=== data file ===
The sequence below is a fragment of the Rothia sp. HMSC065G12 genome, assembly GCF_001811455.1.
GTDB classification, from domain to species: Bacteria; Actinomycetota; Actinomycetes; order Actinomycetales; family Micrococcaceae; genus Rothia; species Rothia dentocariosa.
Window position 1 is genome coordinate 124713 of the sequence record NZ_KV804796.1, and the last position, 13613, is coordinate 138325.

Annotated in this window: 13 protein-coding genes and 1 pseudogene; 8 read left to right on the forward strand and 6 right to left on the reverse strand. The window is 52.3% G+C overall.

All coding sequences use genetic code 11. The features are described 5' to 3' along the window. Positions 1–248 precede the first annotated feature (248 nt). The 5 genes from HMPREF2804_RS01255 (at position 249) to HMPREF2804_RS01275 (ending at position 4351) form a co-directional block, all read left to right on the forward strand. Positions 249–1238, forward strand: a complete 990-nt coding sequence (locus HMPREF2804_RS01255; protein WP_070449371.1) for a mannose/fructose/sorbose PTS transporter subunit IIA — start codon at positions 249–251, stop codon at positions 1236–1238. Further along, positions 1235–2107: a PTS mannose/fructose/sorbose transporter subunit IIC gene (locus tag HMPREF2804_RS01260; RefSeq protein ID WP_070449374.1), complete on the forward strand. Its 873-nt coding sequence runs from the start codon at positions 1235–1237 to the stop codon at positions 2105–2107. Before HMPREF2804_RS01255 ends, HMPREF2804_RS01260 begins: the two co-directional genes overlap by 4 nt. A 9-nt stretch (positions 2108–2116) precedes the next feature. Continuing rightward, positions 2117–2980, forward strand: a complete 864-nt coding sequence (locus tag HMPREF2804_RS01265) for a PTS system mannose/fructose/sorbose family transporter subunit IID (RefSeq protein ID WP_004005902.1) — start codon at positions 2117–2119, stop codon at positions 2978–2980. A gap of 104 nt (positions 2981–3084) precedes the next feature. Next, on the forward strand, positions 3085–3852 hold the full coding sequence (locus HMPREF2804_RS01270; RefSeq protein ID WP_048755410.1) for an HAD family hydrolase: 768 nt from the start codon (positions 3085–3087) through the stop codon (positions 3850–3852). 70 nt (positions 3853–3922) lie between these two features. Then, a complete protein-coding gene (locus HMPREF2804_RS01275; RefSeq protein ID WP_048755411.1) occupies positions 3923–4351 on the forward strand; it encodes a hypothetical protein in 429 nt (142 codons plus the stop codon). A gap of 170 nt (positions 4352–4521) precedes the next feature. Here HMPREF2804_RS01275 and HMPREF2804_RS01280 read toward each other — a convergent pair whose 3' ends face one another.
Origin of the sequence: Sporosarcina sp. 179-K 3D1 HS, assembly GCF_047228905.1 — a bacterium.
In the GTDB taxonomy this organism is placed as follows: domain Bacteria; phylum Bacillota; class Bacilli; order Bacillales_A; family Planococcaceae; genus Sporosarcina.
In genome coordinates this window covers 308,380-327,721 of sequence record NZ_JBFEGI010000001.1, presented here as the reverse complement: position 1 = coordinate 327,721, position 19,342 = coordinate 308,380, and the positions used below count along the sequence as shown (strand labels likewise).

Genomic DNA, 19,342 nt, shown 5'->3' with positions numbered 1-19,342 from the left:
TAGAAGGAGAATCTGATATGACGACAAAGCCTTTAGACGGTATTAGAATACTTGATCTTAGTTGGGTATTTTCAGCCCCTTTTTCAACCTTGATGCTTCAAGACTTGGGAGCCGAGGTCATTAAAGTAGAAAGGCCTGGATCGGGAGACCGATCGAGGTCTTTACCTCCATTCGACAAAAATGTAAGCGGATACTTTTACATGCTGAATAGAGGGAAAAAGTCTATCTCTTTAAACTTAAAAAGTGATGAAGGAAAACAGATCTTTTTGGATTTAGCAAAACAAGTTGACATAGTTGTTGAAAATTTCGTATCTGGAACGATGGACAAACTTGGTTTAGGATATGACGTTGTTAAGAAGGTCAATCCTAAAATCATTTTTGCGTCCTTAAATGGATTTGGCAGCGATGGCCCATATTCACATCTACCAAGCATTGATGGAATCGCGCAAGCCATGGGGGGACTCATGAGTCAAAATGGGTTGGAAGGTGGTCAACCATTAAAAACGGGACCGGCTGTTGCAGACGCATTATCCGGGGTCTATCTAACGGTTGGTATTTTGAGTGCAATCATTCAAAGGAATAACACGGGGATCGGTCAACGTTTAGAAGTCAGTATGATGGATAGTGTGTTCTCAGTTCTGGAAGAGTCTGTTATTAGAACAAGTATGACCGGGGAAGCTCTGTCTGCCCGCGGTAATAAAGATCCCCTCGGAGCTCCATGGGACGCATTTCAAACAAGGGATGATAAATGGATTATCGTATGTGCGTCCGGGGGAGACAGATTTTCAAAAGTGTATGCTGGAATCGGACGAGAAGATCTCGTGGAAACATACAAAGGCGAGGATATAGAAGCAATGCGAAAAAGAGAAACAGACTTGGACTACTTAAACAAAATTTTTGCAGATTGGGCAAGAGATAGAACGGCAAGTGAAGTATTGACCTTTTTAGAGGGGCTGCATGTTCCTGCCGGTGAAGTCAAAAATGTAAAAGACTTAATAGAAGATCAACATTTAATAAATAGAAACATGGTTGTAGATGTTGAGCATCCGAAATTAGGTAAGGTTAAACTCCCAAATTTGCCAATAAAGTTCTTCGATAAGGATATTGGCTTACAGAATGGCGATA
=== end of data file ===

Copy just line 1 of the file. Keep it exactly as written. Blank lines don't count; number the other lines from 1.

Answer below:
The sequence below is a fragment of the Rothia sp. HMSC065G12 genome, assembly GCF_001811455.1.